Romney’s Struggle With Conservatives
by Bill Hayes
In Mitt Romney’s Struggle to Convince Conservatives, Newsweek’s Peter J. Boyer argues in the cover story that conservatives, despite their doubts, would love Mitt Romney as president.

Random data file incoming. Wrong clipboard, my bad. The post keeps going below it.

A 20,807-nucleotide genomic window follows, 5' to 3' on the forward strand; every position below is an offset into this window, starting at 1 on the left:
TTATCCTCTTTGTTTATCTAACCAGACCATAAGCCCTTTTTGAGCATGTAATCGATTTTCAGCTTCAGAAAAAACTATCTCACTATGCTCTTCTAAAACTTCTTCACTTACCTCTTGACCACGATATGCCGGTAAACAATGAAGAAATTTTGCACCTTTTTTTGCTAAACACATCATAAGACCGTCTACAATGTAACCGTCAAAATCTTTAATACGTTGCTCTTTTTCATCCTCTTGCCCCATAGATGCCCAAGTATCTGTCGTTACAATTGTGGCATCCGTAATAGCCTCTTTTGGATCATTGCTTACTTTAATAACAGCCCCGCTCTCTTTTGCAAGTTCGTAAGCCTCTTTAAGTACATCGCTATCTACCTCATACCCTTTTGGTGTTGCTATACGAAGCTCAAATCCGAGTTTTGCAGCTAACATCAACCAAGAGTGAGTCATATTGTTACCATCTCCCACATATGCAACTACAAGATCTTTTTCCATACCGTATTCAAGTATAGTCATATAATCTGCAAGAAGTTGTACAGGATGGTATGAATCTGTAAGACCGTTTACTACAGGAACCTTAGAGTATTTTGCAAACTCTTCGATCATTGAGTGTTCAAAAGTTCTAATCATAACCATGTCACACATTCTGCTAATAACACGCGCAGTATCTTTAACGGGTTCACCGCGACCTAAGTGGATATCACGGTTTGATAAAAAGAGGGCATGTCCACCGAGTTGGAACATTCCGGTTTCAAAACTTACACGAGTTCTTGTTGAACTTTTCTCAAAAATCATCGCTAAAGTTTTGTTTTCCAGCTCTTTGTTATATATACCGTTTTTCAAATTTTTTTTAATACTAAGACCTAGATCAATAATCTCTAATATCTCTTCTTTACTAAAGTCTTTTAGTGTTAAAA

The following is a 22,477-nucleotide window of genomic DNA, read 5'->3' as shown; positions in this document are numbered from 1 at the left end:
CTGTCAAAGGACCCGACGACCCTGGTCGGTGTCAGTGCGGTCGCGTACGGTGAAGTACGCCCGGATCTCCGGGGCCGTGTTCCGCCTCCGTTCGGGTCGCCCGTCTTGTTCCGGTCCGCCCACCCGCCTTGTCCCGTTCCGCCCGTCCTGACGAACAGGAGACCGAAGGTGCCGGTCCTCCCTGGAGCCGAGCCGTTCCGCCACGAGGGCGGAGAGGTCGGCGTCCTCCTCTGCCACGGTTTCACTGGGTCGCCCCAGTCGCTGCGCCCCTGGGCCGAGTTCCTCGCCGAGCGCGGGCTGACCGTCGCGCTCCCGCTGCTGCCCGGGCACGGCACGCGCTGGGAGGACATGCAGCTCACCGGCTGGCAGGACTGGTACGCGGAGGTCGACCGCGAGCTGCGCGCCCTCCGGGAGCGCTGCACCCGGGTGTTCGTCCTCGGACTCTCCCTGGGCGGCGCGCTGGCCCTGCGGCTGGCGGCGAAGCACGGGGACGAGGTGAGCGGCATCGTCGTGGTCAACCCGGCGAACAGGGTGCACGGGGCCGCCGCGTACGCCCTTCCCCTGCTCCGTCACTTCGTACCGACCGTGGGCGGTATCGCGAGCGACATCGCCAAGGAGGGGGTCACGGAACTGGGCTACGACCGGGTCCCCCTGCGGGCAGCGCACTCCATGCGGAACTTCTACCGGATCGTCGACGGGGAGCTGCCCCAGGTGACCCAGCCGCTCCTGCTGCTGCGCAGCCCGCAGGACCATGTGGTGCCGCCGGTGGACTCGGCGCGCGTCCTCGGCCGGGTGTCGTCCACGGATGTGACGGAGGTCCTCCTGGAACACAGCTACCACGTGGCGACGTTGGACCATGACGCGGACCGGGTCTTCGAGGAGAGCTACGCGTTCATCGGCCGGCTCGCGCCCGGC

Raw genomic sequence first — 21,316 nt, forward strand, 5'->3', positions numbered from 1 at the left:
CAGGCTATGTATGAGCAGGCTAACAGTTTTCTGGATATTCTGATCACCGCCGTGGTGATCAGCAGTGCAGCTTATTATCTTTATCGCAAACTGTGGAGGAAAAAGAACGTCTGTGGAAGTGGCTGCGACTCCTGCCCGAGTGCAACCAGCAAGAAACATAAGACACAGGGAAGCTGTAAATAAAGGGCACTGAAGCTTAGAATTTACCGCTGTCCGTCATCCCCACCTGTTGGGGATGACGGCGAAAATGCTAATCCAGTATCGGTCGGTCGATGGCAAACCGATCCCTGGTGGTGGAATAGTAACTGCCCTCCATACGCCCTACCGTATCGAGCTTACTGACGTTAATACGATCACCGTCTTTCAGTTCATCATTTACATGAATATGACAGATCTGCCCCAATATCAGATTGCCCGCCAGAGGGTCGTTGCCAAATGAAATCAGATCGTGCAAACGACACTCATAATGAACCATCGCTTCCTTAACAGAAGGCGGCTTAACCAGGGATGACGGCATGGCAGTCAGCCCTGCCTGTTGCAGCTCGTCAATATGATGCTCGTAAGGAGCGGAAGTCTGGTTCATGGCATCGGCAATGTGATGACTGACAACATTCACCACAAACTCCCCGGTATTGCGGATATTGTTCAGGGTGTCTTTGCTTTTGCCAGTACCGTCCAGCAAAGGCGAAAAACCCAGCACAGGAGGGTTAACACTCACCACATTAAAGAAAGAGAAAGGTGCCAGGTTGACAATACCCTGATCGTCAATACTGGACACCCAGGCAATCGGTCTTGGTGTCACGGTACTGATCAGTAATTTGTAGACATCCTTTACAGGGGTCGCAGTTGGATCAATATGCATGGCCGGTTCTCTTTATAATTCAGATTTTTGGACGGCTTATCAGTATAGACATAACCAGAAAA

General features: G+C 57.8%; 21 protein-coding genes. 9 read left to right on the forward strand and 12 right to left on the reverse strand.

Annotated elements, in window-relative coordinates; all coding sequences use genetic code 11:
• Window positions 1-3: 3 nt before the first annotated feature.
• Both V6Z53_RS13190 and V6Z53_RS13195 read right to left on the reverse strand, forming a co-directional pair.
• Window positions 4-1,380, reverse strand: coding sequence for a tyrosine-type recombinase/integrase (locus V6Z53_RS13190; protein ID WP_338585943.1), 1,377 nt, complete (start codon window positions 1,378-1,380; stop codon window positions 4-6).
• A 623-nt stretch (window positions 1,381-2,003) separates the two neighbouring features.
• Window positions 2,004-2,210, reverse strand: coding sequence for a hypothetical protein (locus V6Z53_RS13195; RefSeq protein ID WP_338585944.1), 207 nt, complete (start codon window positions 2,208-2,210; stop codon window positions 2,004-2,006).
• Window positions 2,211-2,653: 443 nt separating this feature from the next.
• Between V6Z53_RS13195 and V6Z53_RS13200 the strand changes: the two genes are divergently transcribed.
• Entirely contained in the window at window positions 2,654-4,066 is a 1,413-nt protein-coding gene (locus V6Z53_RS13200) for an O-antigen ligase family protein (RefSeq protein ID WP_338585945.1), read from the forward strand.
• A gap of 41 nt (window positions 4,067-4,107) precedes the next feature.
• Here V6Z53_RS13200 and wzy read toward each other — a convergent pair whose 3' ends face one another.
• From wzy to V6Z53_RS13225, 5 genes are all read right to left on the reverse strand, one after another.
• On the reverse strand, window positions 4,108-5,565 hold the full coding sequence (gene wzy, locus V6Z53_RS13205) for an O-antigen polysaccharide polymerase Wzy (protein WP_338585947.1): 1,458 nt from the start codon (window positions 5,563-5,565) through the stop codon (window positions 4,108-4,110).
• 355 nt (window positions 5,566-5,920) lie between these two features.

Romney is no movement conservative, whatever those exuberant CPAC conventioneers in 2008 might have told him. What he has to sell to the right is the idea that he is a conservative by disposition, by sensibility. Before he had any discernible politics, he devoted himself to a faith that extols family values, and the line of work he chose, for all its failings, was a full-immersion experience in free enterprise. When he took up politics, he accommodated himself enough to the realities of Massachusetts to win election (see Scott Brown’s current campaign). But he makes a plausible case that he governed as conservatively as is possible in the Bay State. He tried, vainly, to finesse the abortion issue, declaring himself a defender of Roe v. Wade, but he also recanted his pro-choice stance convincingly enough (vetoing an embryonic-stem-cell bill) to earn the commendation of the leader of Massachusetts Citizens for Life. Sununu [Bush I’s chief of staff] makes the argument that Romney governed as conservatively in liberal Massachusetts as Reagan did in liberal California (where Reagan signed a law liberalizing abortion restrictions and presided over the doubling of the state budget). “In an almost paradoxical way, Reagan, pre-governor, was more conservative than when he was a governor, and Mitt Romney as a governor was more conservative than he campaigned,” Sununu says. [more]